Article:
Breathing Problems and Cancer

Breathing Problems Cancer

Reviewed By:
Martin E. Liebling, M.D., FACP

Summary

Although shortness of breath is a natural response to situations such as exercise or emotional stress, it may also be a symptom of a more serious underlying condition. Also known as dyspnea, shortness of breath is one of the most common symptoms experienced by individuals with progressive illnesses, such as cancer, emphysema and heart disease.

For people experiencing breathing problems, shortness of breath can be physically and emotionally frightening. Individuals may experience feelings of tightness in the chest, inability to get enough air and suffocation. This, in turn, can cause feelings of panic, which in turn often leads to a greater sense of breathlessness.

Dyspnea typically occurs in individuals with lung cancer but it may also develop when cancer in other areas has spread (metastasized) to the lung tissue. It also can occur in cancer patients who show no evidence of cancer in their lungs. Dyspnea can also be a side effect of cancer treatments, such as chemotherapy or radiation therapy.

A person whose heart or lungs are weak may become short of breath because these organs cannot work to meet the oxygen needs of the rest of the body. Therefore, anyone who regularly experiences shortness of breath for no apparent reason, or shortness of breath with less strenuous activity, is encouraged to see a physician to determine the cause. Shortness of breath and accompanying symptoms can be most effectively treated after the underlying cause has been determined. Management of dyspnea may include medications for the underlying condition or simply activities and lifestyle changes that can reduce the symptoms. Some individuals also use various complementary and alternative therapies to help reduce breathing problems. Patient should also check with their physicians before beginning any treatments of dyspnea.

About breathing problems

The medical term for shortness of breath is dyspnea. Shortness of breath is a feeling of not being able to get enough air. Individuals who experience dyspnea often report tightness in the chest or a feeling of suffocation. It can be very distressing, causing both physical and emotional responses.

The normal rate of breathing is 16 to 20 times a minute. A person who is experiencing shortness of breath will breathe at a much higher rate. This can result in rapid heart rate, anxiety and panic.

Shortness of breath is common after periods of heavy exertion, such as exercise. Exercise increases the amount of carbon dioxide (a waste product) in the blood, causing the heart and breathing rate to increase. The lungs exchange carbon dioxide from the blood (which is exhaled from the body) with fresh oxygen. Once the blood is oxygen-rich, it leaves the lungs to nourish the body. If the heart and breathing rate cannot exchange enough carbon dioxide for oxygen, then the person may feel short of breath.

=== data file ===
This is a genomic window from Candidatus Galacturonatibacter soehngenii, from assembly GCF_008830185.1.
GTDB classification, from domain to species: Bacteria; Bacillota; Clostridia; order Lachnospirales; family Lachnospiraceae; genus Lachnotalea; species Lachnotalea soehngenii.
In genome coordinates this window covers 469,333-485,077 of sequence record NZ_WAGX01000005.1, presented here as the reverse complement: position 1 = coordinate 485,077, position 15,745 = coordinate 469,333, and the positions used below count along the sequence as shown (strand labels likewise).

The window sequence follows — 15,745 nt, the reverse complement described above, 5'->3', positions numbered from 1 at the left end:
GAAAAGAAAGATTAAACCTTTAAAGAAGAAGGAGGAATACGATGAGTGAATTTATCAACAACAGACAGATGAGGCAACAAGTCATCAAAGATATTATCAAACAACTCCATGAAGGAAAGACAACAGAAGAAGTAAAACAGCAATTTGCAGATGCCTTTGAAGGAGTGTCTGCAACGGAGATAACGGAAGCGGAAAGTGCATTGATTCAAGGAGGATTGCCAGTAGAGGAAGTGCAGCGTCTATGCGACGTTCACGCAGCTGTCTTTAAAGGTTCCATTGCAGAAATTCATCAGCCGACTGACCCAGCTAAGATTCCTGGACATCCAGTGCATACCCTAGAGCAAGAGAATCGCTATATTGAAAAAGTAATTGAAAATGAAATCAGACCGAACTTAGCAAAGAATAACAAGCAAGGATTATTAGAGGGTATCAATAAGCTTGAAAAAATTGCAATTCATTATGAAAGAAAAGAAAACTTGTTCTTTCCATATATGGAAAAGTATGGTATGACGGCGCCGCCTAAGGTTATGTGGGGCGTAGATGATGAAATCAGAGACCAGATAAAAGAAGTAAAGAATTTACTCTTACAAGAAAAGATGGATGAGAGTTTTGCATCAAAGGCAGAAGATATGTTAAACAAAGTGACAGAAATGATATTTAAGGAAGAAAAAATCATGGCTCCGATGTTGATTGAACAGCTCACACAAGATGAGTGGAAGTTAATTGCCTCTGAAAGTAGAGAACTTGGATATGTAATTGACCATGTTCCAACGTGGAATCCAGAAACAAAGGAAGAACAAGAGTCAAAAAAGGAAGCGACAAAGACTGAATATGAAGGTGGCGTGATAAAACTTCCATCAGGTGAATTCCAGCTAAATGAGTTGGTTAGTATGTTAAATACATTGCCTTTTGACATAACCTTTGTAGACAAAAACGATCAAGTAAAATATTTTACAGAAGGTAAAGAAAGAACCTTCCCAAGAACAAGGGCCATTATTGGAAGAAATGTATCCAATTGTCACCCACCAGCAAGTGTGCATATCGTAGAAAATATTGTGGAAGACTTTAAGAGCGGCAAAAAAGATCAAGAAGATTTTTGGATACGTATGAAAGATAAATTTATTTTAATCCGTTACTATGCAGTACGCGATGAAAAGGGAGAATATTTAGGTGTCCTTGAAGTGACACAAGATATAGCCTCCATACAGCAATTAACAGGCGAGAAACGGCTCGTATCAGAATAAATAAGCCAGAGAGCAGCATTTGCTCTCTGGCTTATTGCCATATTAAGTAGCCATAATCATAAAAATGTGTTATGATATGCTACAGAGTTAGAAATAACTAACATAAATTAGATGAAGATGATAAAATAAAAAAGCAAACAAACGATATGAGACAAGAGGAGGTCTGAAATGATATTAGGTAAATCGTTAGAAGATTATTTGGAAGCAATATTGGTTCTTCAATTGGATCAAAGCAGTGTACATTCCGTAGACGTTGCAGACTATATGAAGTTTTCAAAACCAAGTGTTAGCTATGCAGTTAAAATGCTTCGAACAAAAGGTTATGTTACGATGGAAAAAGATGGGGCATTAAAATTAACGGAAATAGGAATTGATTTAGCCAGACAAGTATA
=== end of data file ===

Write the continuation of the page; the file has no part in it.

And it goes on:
Shortness of breath is also common during or immediately after periods of emotional stress, anxiety or fear. This is due to stress hormones (e.g., adrenaline), which can increase heart rate and breathing rate as with exercise. When people regularly feel short of breath for no apparent reason, then a potentially serious underlying disorder may be the cause.

In some cases, dyspnea may leave people gasping. Affected individuals may want or need to breathe in more rapidly (tachypnea), or inhale and exhale more deeply. They may also feel the need to stop moving or sit down to catch their breath. Shortness of breath is sometimes described by patients as “hunger for air” or “chest tightness.”

Dyspnea, or breathing difficulties, is a result of the heart and lungs not being able to get oxygen to the rest of the body. The anxiety that breathlessness can cause often makes the situation even worse, sometimes causing panic in the individual.

There are many possible causes of breathing problems. Many of the conditions that lead to a shortness of breath are mild and are often treatable. In some cases, breathing problems can be a symptom of a more serious disease, including cancer. Although in some cases it may present as an early symptom of cancer, having difficulty breathing is more common among people who have advanced stages of cancer.

Other symptoms related to breathing problems

The underlying condition is the most likely cause of additional symptoms related to breathing problems. In the case of milder conditions, such as an allergy, the shortness of breath can be due to nasal congestion, which may be accompanied by a sore throat or cough. For patients who experience dyspnea from heart problems, such as cardiomyopathy (enlarged heart), they experience irregular heartbeat and fatigue.

Though many of the additional symptoms can be related to mild conditions, it is important to seek the advice of a physician to determine the underlying cause of the breathing problems. If cancer is causing the breathing difficulties, then it may result in chest pain as it spreads, such as with lung cancer. For more serious conditions, breathing problems may be accompanied by hoarseness or coughing, including coughing up blood.

Potential causes of breathing problems

There are many common causes for shortness of breath. If the nose, mouth or throat becomes blocked in any way, a person may experience difficulty breathing. This can be caused by anything from exercise to a stuffy nose (nasal congestion) or from heart disease to advanced stages of cancer.

With advanced lung cancer, it is possible for the cancer to spread to one of the large tubes (trachea or bronchi) through which air passes as it enters the lung. This can be common for advanced stages of lung cancer or cancers that started in other areas of the body and metastasized to the lungs. The cancer can block the flow of air either by growing inside the trachea or bronchus or by compressing it from the outside.

Dyspnea and related symptoms also may occur when a patient develops fluid in the lungs (pleural effusion) or around the heart (pericardial effusion). It is relatively uncommon for cancer to spread to the sac surrounding the heart, but this metastasis can also cause shortness of breath.

Shortness of breath that is not related to exercise, stress or a heart condition may be the result of any of the following:

  • Primary cancers, especially in late stages. In addition to lung cancer, these include:
    • Mesothelioma
    • Cancers of the pharynx and larynx
    • Thyroid cancer
    • Esophageal cancer
    • Non-Hodgkin’s lymphoma 
    • Hodgkin’s lymphoma
    • Multiple myeloma
    • Leukemias
  • Secondary cancers. The lungs are a common metastatic location for several types of cancer, including breast cancer and bone cancer.
  • Certain cancer treatments, including radiation therapy to the throat or chest area, as well as certain chemotherapy drugs.
  • Pulmonary embolism (a blood clot lodged in a blood vessel of the lung, blocking blood flow to the lung and causing shortness of breath).
  • Emphysema and chronic bronchitis.